Safer than hiding it under the floorboards…
// Posted by Sam on 01/17/2013 (11:24 AM)
Let’s play with some verbal association: when you hear the word “bank,” what comes to mind?
For me, its pretty easy: I see a heavy, stately two-story stone building with four granite doric columns and intricate stonework above the thick brass doors. The facade might have an inscription like “FIRST NATIONAL RESERVE” and have V’s instead of U’s–you know what I mean. According to the Mostly Economics blog, “The architecture is not merely about aesthetics, of course; banks are designed to convey strength, stability, and security to would-be depositors.” The form of a bank has always fit its function: back in the day, they were built to embody the ideas of strength, integrity, and security. People wanted brick-and-mortar assurance that their money was in good hands. Apparently, that mode of thinking has been completely phased out…
Today, more banking happens online than in person. Aside from just commercial markets, indexes, and global trading, more and more personal banking is happening in cyberspace. It’d be difficult to find a major bank today that does not offer an iPhone app to “bank on the go.” This author alone has made use of Citizens, Citibank, and Wells Fargo apps. These apps, however, are more like extensions of physical branches rather than self-sustaining online banks.
Here’s a video demonstration of the GoBank app:
According to Wired magazine, the banking industry has evolved even further to include GoBank, a “new bank that has no branches, just an app.” (Wohlsen) The article details a new venture by Green Dot, the popular prepaid debit card company that is popular among those with no bank account, to create a completely online bank that is accessible only through the app. “Our bank was created from scratch,” Green Dot founder and CEO Steve Streit said at GoBank’s San Francisco unveiling. “It’s not a mobile app that was bolted onto an online version of a brick-and-mortar bank…the GoBank app offers all the features and services expected of a 21st-century checking account, from paying bills to checking balances to depositing checks by smartphone camera. But Green Dot hopes GoBank’s single-minded focus on the mobile user experience will peel away customers who manage most of their day-to-day lives through their phones and are tired of waiting for their current banks to catch up with that idea.” Sam Altman, Green Dot’s VP of mobile services, says the market for the app, which is comprised mostly of people under 40 who have an iPhone or Droid and are dissatisfied with their bank, is larger than one may think.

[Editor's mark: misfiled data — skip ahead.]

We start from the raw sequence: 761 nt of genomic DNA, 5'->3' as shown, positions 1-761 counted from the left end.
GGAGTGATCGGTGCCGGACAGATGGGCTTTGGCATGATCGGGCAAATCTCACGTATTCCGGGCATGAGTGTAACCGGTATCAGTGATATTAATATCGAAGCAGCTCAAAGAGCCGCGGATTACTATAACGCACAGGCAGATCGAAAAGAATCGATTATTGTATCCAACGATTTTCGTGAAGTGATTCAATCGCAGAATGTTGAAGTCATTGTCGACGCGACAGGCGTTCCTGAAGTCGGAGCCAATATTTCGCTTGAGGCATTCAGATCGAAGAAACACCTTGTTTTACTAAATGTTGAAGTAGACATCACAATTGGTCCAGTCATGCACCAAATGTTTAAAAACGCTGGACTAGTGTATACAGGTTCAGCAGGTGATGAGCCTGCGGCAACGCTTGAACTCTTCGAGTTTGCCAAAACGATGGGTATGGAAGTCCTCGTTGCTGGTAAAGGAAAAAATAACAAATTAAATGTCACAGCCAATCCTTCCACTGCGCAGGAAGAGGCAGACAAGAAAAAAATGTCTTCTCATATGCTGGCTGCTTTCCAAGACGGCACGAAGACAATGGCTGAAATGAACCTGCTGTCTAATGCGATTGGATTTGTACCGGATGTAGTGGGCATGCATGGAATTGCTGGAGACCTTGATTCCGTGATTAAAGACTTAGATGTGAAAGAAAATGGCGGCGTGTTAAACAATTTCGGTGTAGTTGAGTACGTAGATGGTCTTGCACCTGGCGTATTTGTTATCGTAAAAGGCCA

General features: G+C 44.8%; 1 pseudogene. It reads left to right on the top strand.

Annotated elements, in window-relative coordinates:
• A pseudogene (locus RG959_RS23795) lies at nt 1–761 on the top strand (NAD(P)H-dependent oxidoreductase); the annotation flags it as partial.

So, is GoBank a good idea? Are there any serious societal implications that we can extrapolate from people using GoBank? Will people start switching their banking to a completely online service or simply use it along with their existing bank accounts? Do you trust cybersecurity enough to invest your entire paycheck into an exclusively online bank? The economy has always been intangible, a figment of the imagination necessary to make the world turn…